Sunday, 26 March 2017

Arthur C Clarke, Prophet of the Space Age


Arthur Charles Clarke (16 December 1917 – 19 March 2008) was a British science fiction writer, science writer and futurist, inventor, undersea explorer, and television series host. Clarke authored nearly 100 books, and many of his ideas around science had links to future technological innovations.



Background

Born and raised in Somerset, Arthur came to London in the late 1930s to work as a pensions auditor for the Board of Education, but space travel was already his chief enthusiasm. In 1934, while still a teenager, he joined the British Interplanetary Society. In 1945, he proposed a satellite communication system, an idea which won him the Franklin Institute's Stuart Ballantine Medal in 1963, and other honours. Later he was the chairman of the British Interplanetary Society from 1946–47 and again in 1951–53.

Clarke was a science writer, who was both an avid populariser of space travel and a futurist of uncanny ability. On these subjects he wrote over a dozen books and many essays, which appeared in various popular magazines.

Science Fiction

He grew up reading all the science fiction he could find, most of it in US pulp magazines, though H G Wells and Olaf Stapledon (the author of the epic Last and First Men) remained his chief influences. He contributed frequently to the pre-war science fiction fanzines, co-editing Novae Terrae (“new worlds”) in its original form.

His science fiction writings earned him a number of Hugo and Nebula awards, which along with a large readership made him one of the towering figures of science fiction. For many years Clarke, Robert Heinlein and Isaac Asimov were known as the "Big Three" of science fiction. He is perhaps most famous for being co-writer of the screenplay for the 1968 film 2001: A Space Odyssey, widely considered to be one of the most influential films of all time.

Sri Lanka

Clarke emigrated from England to Sri Lanka (formerly Ceylon) in 1956, largely to pursue his interest in scuba diving. That year he discovered the underwater ruins of the ancient Koneswaram temple in Trincomalee. Clarke augmented his fame later on in the 1980s, from being the host of several television shows such as Arthur C. Clarke's Mysterious World. He lived in Sri Lanka until his death. He was knighted in 1998 and was awarded Sri Lanka's highest civil honour, Sri Lankabhimanya (The Pride of Sri Lanka), in 2005.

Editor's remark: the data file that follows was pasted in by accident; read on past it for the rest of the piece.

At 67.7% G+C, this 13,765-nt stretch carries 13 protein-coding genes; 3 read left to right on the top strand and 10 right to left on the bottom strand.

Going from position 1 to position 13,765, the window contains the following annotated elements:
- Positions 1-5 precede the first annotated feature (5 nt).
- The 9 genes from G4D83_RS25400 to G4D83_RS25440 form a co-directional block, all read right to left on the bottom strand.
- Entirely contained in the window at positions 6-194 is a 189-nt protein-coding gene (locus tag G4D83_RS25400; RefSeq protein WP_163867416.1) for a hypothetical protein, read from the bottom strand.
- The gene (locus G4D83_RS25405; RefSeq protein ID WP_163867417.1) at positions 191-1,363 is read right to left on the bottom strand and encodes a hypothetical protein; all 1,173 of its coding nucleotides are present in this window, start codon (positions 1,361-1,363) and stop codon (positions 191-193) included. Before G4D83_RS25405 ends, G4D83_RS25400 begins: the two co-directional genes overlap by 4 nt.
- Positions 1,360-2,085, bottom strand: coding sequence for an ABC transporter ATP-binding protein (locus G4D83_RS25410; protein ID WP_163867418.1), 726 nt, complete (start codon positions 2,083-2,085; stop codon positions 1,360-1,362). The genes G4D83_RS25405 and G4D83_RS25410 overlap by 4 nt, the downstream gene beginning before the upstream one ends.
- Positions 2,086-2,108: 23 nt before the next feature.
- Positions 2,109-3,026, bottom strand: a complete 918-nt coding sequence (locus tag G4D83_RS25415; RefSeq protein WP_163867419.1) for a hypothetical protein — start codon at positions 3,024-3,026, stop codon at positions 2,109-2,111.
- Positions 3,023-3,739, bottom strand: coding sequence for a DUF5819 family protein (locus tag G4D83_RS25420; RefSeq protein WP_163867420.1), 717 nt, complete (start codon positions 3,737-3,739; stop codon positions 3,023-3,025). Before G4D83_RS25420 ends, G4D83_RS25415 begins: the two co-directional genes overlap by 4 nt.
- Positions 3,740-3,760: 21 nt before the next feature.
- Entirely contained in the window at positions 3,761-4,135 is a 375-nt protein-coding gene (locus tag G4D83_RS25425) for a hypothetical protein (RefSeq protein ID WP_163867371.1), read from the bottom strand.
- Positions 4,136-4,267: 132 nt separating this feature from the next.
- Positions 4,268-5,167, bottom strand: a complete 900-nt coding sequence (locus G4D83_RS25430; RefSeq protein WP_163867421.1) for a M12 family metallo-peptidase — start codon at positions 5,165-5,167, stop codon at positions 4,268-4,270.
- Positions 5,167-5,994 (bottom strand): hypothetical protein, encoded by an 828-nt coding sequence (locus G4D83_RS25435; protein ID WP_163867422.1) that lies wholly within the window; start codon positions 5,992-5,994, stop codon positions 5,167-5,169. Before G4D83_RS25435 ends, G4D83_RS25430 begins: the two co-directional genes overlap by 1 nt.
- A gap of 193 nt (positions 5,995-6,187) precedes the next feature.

Legacy

He is considered the doyen of optimistic, technical, Space Age speculative writers, believing our species’ salvation to lie entirely in scientific discovery and engineering invention, his fiction full of detailed explication, sometimes virtually indistinguishable from fact.

Arthur C. Clarke’s legacy bridges the worlds of the arts and the sciences. His work ranged from scientific discovery to science fiction, from technical application to entertainment. As an engineer, as a futurist, and as a humanist, Clarke has influenced numerous artists, scientists, and engineers working today, and through his broad body of work, and through the organizations keeping his legacy alive like the Clarke Foundation and this Institute, he continues to inspire future generations around the world.

I’m sometimes asked how I would like to be remembered. I’ve had a diverse career
as a writer, underwater explorer, space promoter and science populariser. Of all these, I
want to be remembered most as a writer — one who entertained readers, and, hopefully,
stretched their imagination as well.
—Arthur C. Clarke

[adapted from Clarke Foundation and Biography websites, and Wikipedia]



Ann Marie Thomas is the author of three medieval history books, a surprisingly cheerful poetry collection about her 2010 stroke, and the science fiction series Flight of the Kestrel. Book one, Intruders, is out now. Follow her at http://eepurl.com/bbOsyz

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